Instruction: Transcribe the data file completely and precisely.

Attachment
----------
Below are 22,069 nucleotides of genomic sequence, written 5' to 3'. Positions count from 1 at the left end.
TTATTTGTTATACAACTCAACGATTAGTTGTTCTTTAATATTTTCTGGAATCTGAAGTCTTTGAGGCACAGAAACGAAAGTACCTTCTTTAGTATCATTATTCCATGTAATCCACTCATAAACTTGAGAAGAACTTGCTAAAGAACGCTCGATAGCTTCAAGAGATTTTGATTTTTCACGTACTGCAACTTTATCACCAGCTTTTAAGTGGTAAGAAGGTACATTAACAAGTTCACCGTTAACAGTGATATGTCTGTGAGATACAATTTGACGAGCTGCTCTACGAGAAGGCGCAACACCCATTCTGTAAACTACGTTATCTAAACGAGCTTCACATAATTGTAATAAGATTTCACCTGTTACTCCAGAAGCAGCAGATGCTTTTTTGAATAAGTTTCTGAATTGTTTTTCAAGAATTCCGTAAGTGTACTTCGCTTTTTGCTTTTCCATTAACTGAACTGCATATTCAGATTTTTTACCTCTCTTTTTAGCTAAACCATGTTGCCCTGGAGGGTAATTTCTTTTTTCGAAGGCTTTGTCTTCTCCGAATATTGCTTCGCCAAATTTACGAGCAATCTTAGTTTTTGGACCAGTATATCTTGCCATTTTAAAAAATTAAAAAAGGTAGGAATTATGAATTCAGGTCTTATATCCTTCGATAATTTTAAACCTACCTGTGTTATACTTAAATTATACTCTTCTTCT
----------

Below are 22,069 nucleotides of genomic sequence, written 5' to 3'. Positions count from 1 at the left end.
TTATTTGTTATACAACTCAACGATTAGTTGTTCTTTAATATTTTCTGGAATCTGAAGTCTTTGAGGCACAGAAACGAAAGTACCTTCTTTAGTATCATTATTCCATGTAATCCACTCATAAACTTGAGAAGAACTTGCTAAAGAACGCTCGATAGCTTCAAGAGATTTTGATTTTTCACGTACTGCAACTTTATCACCAGCTTTTAAGTGGTAAGAAGGTACATTAACAAGTTCACCGTTAACAGTGATATGTCTGTGAGATACAATTTGACGAGCTGCTCTACGAGAAGGCGCAACACCCATTCTGTAAACTACGTTATCTAAACGAGCTTCACATAATTGTAATAAGATTTCACCTGTTACTCCAGAAGCAGCAGATGCTTTTTTGAATAAGTTTCTGAATTGTTTTTCAAGAATTCCGTAAGTGTACTTCGCTTTTTGCTTTTCCATTAACTGAACTGCATATTCAGATTTTTTACCTCTCTTTTTAGCTAAACCATGTTGCCCTGGAGGGTAATTTCTTTTTTCGAAGGCTTTGTCTTCTCCGAATATTGCTTCGCCAAATTTACGAGCAATCTTAGTTTTTGGACCAGTATATCTTGCCATTTTAAAAAATTAAAAAAGGTAGGAATTATGAATTCAGGTCTTATATCCTTCGATAATTTTAAACCTACCTGTGTTATACTTAAATTATACTCTTCTTCT